Microsoft defends barging in on Chrome with pop-up ads pushing Bing, GPT-4

We thought you people wanted choice, IT colossus sniffs

Microsoft is cheerily popping up adverts over Chrome on Windows PCs to push its search engine and AI assistant.

As users have pointed out this week, while using Google's desktop browser on Windows 10 or 11, a dialog box suddenly and irritatingly appears to the side of the screen urging folks to make Microsoft's Bing the default search engine in Chrome.

Not only that, netizens are told they can use Chrome to interact with Bing's OpenAI GPT-4-powered chat bot, allowing them to ask questions and get answers using natural language. We can forgive those who thought this was malware at first glance.

"Chat with GPT-4 for free on Chrome!" the pop-up advert, shown below, declares. "Get hundreds of daily chat turns with Bing AI."

It goes on: "Try Bing as default search," then alleges: "Easy to switch back. Install Bing Service to improve chat experience." Users are encouraged to click on "Yes" in the Microsoft pop-up to select Bing as Chrome's default search engine.

What's really gross is the next part. Clicking "Yes" installs the Bing Chrome extension and changes the default search provider. Chrome alerts the user in another dialog box that something potentially malicious is trying to update their settings. Google's browser recommends you click on a "Change it back" button to undo the tweak.

But Redmond is one step ahead, displaying a message underneath Chrome's alert that reads: "Wait – don't change it back! If you do, you’ll turn off Microsoft Bing Search for Chrome and lose access to Bing AI with GPT-4 and DALL-E 3."

This is where we're at: Two Big Tech giants squabbling in front of users via dialog boxes.

Screenshot of Microsoft's latest Chrome pop-up ad for Bing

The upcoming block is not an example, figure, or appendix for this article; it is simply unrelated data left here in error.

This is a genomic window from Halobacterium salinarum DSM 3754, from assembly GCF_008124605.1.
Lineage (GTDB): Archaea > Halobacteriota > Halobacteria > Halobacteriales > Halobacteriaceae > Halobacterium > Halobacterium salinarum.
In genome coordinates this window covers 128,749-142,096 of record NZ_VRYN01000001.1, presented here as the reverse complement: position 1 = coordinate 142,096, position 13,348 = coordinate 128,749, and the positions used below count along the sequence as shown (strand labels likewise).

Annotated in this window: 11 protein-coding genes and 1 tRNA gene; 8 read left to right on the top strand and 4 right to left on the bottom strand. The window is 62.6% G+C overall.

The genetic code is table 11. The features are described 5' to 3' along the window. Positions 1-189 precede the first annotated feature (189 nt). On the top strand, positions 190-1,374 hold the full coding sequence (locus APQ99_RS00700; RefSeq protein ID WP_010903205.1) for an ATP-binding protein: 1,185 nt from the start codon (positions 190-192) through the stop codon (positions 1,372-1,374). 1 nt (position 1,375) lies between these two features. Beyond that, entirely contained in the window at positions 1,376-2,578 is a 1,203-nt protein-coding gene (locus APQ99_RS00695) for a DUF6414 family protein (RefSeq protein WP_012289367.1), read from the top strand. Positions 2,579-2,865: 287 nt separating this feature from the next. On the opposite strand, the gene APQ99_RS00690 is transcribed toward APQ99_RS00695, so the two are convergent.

Screenshot of Microsoft's latest Chrome pop-up ad for Bing ... Source: TheDyslexicCow on Reddit

Microsoft confirmed this is the real deal in a statement to Windows Latest and others, saying: "This is a one-time notification giving people the choice to set Bing as their default search engine on Chrome."

It may be a one-off thing, but people won't know that when they see it.

"For those who choose to set Bing as their default search engine on Chrome, when signed in with their MSA [Microsoft account] they also get more chat turns in Copilot and chat history," the IT giant's spinners added.

"We value providing our customers with choice, so there is an option to dismiss the notification."

That last part is amusing because what with a renewed focus by watchdogs on fair competition in the technology world – eg, Apple being forced in Europe to display a browser choice screen, boosting downloads of Safari rivals Firefox, Brave, and Vivaldi – and AI hype barely moving the needle for Bing in a Google-dominated market, we get to see Microsoft's contribution to the debate.

That contribution being, tediously, another nag screen for users to change their mind about their preferred search engine and give Bing a go, at a time when the quality of Google's search results are under fire. Popping an ad in people's faces like a piece of low-rent malware isn't going to win hearts and minds.

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Perhaps Microsoft thinks this latest interruption is nothing more than another user choice screen that regulators are in favor of. It's just one that happens to jump out randomly. Too bad there's no option to prevent this from happening as far as we can tell – well, other than installing another operating system. My accomplished colleague Liam Proven writes about them a lot.

For what it's worth, it's believed the pop-up is generated by BCILauncher or BingChatInstaller on Windows PCs in C:\Windows\temp\mubstemp. We've asked the Windows maker for further comment.

And this isn't the first time Microsoft's tried this kind of thing. Around this time last year, the Windows titan was begging netizens not to ditch its Edge browser on Google's own Chrome download page. Redmond also pushed Bing in Windows 11 via pop-ups, and recently had Edge automatically and unexpectedly import Chrome tabs for at least some people.

However cute and caring Microsoft tries to paint itself lately, it never misses an opportunity to get an, ahem, edge over its rivals, no matter how annoying that is to everyone. ®

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